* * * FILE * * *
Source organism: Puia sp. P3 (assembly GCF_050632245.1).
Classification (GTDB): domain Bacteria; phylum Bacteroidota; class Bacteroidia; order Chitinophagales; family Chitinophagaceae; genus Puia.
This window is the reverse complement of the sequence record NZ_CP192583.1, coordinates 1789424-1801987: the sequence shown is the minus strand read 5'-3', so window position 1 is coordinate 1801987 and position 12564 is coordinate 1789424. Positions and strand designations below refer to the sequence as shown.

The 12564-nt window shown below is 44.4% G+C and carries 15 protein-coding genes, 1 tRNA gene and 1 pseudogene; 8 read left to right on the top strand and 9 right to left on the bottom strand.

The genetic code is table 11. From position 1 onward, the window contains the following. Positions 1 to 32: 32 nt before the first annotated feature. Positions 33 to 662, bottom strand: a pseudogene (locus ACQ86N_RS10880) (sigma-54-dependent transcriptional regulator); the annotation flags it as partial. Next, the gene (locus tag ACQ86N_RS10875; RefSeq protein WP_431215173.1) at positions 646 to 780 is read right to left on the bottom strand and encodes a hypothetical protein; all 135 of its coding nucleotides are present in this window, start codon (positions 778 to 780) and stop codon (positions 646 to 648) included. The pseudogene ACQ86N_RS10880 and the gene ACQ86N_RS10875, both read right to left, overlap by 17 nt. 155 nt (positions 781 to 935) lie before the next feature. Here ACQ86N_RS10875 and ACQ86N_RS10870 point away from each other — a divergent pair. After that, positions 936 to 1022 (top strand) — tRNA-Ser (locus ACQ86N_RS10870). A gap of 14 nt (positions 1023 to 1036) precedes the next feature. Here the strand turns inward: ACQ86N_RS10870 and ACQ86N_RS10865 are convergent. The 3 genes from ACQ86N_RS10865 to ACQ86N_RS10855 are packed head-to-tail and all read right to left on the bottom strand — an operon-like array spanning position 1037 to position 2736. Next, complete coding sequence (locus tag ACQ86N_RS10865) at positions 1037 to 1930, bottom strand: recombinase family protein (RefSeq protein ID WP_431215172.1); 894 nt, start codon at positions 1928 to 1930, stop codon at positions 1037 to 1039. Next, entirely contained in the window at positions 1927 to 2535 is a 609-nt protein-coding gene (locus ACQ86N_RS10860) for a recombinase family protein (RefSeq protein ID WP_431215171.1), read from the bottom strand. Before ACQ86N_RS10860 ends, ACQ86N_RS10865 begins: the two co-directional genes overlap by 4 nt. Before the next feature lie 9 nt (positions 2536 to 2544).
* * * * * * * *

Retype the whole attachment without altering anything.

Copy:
Source organism: Puia sp. P3 (assembly GCF_050632245.1).
Classification (GTDB): domain Bacteria; phylum Bacteroidota; class Bacteroidia; order Chitinophagales; family Chitinophagaceae; genus Puia.
This window is the reverse complement of the sequence record NZ_CP192583.1, coordinates 1789424-1801987: the sequence shown is the minus strand read 5'-3', so window position 1 is coordinate 1801987 and position 12564 is coordinate 1789424. Positions and strand designations below refer to the sequence as shown.

The 12564-nt window shown below is 44.4% G+C and carries 15 protein-coding genes, 1 tRNA gene and 1 pseudogene; 8 read left to right on the top strand and 9 right to left on the bottom strand.

The genetic code is table 11. From position 1 onward, the window contains the following. Positions 1 to 32: 32 nt before the first annotated feature. Positions 33 to 662, bottom strand: a pseudogene (locus ACQ86N_RS10880) (sigma-54-dependent transcriptional regulator); the annotation flags it as partial. Next, the gene (locus tag ACQ86N_RS10875; RefSeq protein WP_431215173.1) at positions 646 to 780 is read right to left on the bottom strand and encodes a hypothetical protein; all 135 of its coding nucleotides are present in this window, start codon (positions 778 to 780) and stop codon (positions 646 to 648) included. The pseudogene ACQ86N_RS10880 and the gene ACQ86N_RS10875, both read right to left, overlap by 17 nt. 155 nt (positions 781 to 935) lie before the next feature. Here ACQ86N_RS10875 and ACQ86N_RS10870 point away from each other — a divergent pair. After that, positions 936 to 1022 (top strand) — tRNA-Ser (locus ACQ86N_RS10870). A gap of 14 nt (positions 1023 to 1036) precedes the next feature. Here the strand turns inward: ACQ86N_RS10870 and ACQ86N_RS10865 are convergent. The 3 genes from ACQ86N_RS10865 to ACQ86N_RS10855 are packed head-to-tail and all read right to left on the bottom strand — an operon-like array spanning position 1037 to position 2736. Next, complete coding sequence (locus tag ACQ86N_RS10865) at positions 1037 to 1930, bottom strand: recombinase family protein (RefSeq protein ID WP_431215172.1); 894 nt, start codon at positions 1928 to 1930, stop codon at positions 1037 to 1039. Next, entirely contained in the window at positions 1927 to 2535 is a 609-nt protein-coding gene (locus ACQ86N_RS10860) for a recombinase family protein (RefSeq protein ID WP_431215171.1), read from the bottom strand. Before ACQ86N_RS10860 ends, ACQ86N_RS10865 begins: the two co-directional genes overlap by 4 nt. Before the next feature lie 9 nt (positions 2536 to 2544).